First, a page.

If a frog had wings, he wouldn't whomp his ass a hoppin'.

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Hey Earl your right!! It was a dive on South Broadway. Sucky pay too. We collected 2$ at the door for part of the night to suppliment the lower pay and only made 28$. We gave up after a while. We are trying 3rd base again after a Cardinals game downtown. It's just past everything but this time we go on after a game at 4:00 during the St. Louis fair. We're also going to try playing right out in the street according to the bar owner. Unfortunatly I think the Beach boys are playing at the same time or something. Oh well maybe we can grab some spill over. I'll have to come check you guys out. Let me know when and where your playing.


I'm thinking of good vibrations...

Double Posting since March 2002

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I totaly relate,


Our band, only been gigging for about 2 months now, we had our best stage performance last Friday night. We were tight and we had the feeling. Only problem was no-one was there to see it. There was the guitarists wife, the drummers gf and the other guitarists flatmate. The bar manager pulled the pin after the first hour we got paid a third of the agreed gig price. There was no-one in the bar before we showed up, no-one there while we played and no-one there after we left. Such a sad little pub... Such a sad night... :cry:

Providence over serendipity any day.
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(I posted this on the guitar forum once. Thought you might enjoy it too)


OK, I'm in a metal band in the '80s. Hair, spandex, everything. We get called to play for a party at some civic center. We arive to find approx. 200 senior citizens and assorted other ages in wheel chairs, walkers and folding chairs(not moving a whole lot). I explain to the lady "no hard feelings, but I don't think you really want us to play" I explain that we play heavy metal, and she says to go ahead and do it anyway. Come to find out this is a group of mentally handicapped people who all live in a facility together, and this is their Christmas party. We shrugged and proceeded to rock them hard...and they loved it! I had little old ladies coming up afterwards and giving me egg nog and cookies and hugging me! They were really starving for entertainment. I just hugged them back and hung out with them for a while and then got our measly $200 and went home.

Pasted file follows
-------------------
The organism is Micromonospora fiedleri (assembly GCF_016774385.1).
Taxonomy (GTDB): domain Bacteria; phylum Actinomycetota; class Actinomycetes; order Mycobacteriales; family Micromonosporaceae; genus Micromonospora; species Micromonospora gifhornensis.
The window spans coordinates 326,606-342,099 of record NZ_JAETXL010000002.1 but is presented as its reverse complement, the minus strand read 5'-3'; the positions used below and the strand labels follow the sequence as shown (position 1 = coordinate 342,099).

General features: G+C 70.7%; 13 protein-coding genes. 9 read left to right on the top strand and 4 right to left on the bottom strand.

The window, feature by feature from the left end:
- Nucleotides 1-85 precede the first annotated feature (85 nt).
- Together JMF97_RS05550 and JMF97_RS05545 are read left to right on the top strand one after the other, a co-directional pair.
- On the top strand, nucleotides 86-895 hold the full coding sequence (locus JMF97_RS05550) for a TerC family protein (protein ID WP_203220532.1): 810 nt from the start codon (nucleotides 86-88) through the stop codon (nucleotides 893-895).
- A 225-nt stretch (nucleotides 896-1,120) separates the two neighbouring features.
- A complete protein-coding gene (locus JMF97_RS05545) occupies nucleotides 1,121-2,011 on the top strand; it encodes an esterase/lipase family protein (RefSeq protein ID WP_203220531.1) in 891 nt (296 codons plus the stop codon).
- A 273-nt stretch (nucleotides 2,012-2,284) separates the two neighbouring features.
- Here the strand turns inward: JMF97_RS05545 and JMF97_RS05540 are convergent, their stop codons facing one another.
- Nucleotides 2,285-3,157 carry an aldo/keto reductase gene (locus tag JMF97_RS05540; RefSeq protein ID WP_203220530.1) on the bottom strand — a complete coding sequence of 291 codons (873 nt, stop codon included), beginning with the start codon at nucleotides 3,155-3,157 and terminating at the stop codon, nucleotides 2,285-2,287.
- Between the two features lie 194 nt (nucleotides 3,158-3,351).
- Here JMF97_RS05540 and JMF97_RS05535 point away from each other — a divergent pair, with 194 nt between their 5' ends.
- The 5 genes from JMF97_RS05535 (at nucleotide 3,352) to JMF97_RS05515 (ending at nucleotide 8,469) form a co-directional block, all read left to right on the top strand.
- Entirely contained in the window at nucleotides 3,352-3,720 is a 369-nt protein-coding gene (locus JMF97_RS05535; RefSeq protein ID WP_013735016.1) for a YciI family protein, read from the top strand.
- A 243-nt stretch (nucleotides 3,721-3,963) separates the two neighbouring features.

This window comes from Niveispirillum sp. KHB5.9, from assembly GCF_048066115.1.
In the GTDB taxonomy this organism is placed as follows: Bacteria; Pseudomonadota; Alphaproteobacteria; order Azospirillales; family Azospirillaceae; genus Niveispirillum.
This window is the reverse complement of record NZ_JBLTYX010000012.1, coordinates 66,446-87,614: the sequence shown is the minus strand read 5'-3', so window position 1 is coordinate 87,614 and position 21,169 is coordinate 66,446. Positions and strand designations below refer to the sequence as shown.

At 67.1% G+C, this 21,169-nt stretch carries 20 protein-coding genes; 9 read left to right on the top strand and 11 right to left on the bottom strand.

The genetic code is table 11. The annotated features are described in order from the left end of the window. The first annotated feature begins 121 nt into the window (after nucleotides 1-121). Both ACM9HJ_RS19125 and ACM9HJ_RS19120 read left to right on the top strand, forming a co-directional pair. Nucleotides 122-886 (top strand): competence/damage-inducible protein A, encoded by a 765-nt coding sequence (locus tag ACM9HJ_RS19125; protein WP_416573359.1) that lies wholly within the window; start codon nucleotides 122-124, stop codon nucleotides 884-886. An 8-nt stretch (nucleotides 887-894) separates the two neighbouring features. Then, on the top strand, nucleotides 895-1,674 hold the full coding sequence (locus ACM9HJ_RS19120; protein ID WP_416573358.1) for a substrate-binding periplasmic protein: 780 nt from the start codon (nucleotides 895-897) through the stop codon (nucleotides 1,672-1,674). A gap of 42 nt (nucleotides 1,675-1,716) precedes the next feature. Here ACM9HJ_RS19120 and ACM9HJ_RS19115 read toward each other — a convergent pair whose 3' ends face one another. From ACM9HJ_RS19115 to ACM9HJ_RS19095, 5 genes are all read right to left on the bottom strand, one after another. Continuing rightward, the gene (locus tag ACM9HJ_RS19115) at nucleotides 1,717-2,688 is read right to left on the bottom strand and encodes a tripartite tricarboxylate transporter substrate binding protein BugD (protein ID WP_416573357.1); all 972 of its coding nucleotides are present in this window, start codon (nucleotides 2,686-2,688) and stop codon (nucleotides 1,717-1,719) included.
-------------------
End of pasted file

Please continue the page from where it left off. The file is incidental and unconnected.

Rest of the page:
That was some fun back then. Weird but fun.

Hey you white boy there

Go play that funky music

"ok...what's it pay?"


first smoke, then silence

your very expensive rig

dies so gracefully

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I played at a block party in a rednecky Virginia town and someone got stabbed by a biker-guess we shouldn't have played all those Rolling Stones tunes! Played in a southern rock band,was waiting in line in the bathroom to take leak and the 15ft 900lb biker in front of me turned around and said "If you don't play Freebird we will kill you". I said "How many times would you like to hear it?" Played a very posh wedding and when the bride came into the reception room one of our backup singers looked up and in front of the live mic said "Hoowee! All I want to know is when do I get to f**k the bride?". One of our roadies in the southern rock band pissed on the wall of the club while we were setting up and while people were eating. The club manager screamed at him mid-stream "What the f**k are you doing?" He turned his head around still leaking and said "F**k you!" Yeah, I sure miss those days :rolleyes:
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Had one of those "little old lady" shows...but we knew in advance it was a nursing home (don't ask...) We gave them the Doors, Alanis...and they just ate it up.


I guess when you don't go anywhere, you'll take what you can get. Actually, it was kinda nice to have a gig where the board could blow up, and you'd still be loved.


Definitely more fun than playing to an empty room...and I've done that, too. Two older ladies wandered in during a Chris Isaak tune, and wandered away when it was over.

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  • 2 years later...

I played an hour and a half of solo sax pieces at a retierment home once. I did it for free. Your right, they do eat up any entertainment. Watch out though, they will never let you end a conversation. I Didnt have the heart to say, "I really have to go now".


Alright, I Have to start thinking about other things now because thats depressing.






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Welll.. there was the time back in '82 where we played 2 nights for the door receipts... $2 each, I kid you not.. But.. that same weekend.. I met the woman who became my wife of now 22 years (she was the door bouncer).. There have been many unfortunate situations/incidences over the years.. I think I've experienced most of 'em... Always grown a little bit from each one..


Nowadays we still get into the empty club/odd situation... this band I'm with now takes all that in stride... We call em paid rehearsals